But the problem is that many companies are now just slapping pink on the product or advertising and claiming they support “Breast Cancer Awareness.” As a commenter on a wonderful NYT column about Pink Ribbon Fatigue put it, “Buying stuff with pink ribbons will send some money to research and/or outreach, but it hard to tell how much that Yoplait helps. Posting ‘awareness’ status updates on facebook does absolutely nothing – I have yet to meet a person that wasn’t aware of breast cancer’s existence."

Vogue’s hot, new fashion trend: Sexually exploiting children for fun and profit

Here’s what Xeni Jardin said at BoingBoing and I can’t do better (click here if you want to see one of the pictures.):

The December issue of French Vogue, edited by Tom Ford, features an extensive spread of child models presented more or less like whores. The girl above is 6. Lemme spell that for you: s-i-x! I’m a big Tom Ford fan. Or, well, was. Artistic freedom and everything, and no, this shouldn’t be made illegal—but I believe this is Totally Not Cool.

Apparently French Vogue is where they run all the most appalling stuff. They managed to hit #5 on 2009’s list of Top 10 Marketing Blunders with a salute to black-face featuring a photo spread of the very Caucasian Lara Stone painted head-to-toe in dark make-up. Keep up the good work gang! It’s going to take a lot of work to keep them out of 2011’s Top 10.

Why I’m over “Breast Cancer Awareness” marketing

tng-badge10 Back in the day – in this case the early ‘90s – I had many friends with HIV and/or AIDS. One of whom, a true gentleman named John Kelley, wore on his jacket a Star Trek badge (right) and a red ribbon which many people were wearing then to show they knew AIDS existed. When asked about this heraldry he would respond, “Because Star Fleet cares about AIDS.” (RIP, dear John.) Which is pretty much where I’m at with all the pink that washes over marketing each October.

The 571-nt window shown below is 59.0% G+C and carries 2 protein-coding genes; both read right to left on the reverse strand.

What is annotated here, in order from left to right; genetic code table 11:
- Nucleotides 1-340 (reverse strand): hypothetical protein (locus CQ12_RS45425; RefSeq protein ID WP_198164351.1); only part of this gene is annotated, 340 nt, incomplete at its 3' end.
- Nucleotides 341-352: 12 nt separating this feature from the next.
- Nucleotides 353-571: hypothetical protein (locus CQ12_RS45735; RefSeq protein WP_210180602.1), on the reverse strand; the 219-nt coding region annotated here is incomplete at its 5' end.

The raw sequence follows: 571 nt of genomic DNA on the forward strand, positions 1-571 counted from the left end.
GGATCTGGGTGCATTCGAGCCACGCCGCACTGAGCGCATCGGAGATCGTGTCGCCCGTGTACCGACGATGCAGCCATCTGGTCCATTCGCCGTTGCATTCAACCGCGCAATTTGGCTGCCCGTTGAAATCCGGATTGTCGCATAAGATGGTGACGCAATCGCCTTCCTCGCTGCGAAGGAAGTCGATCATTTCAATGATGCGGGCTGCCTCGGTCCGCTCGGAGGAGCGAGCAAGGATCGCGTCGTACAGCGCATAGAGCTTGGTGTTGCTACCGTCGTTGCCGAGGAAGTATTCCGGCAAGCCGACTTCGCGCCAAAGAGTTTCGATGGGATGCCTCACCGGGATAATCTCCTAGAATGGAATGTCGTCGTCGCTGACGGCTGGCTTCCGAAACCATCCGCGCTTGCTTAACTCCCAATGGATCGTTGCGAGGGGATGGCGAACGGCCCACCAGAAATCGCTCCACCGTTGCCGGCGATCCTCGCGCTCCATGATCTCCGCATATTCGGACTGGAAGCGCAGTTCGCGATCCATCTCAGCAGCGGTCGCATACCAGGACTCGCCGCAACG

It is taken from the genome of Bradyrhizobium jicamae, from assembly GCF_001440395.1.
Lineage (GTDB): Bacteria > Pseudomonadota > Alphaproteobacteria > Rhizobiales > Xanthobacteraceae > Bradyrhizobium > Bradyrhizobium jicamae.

Let me make one thing very clear: Like everyone else, I know many people who have had breast (and other types of) cancer. One of those is Mother CollateralDamage. So it will not surprise you to learn that I, like everyone else, don’t like cancer. Now plenty of companies have done a lot to help fund research into preventing breast cancer and to them I say, “You may stop reading now.” The other day the family was driving by the HQ of New Balance sneakers and we noticed a large pink ribbon affixed to the building. Mrs. CollateralDamage: “They’ve earned it.”

But the problem is that many companies are now just slapping pink on the product or advertising and claiming they support “Breast Cancer Awareness.” As a commenter on a wonderful NYT column about Pink Ribbon Fatigue put it, “Buying stuff with pink ribbons will send some money to research and/or outreach, but it hard to tell how much that yoplait helps. Posting ‘awareness’ status updates on facebook does absolutely nothing – I have yet to meet a person that wasn’t aware of breast cancer’s existence."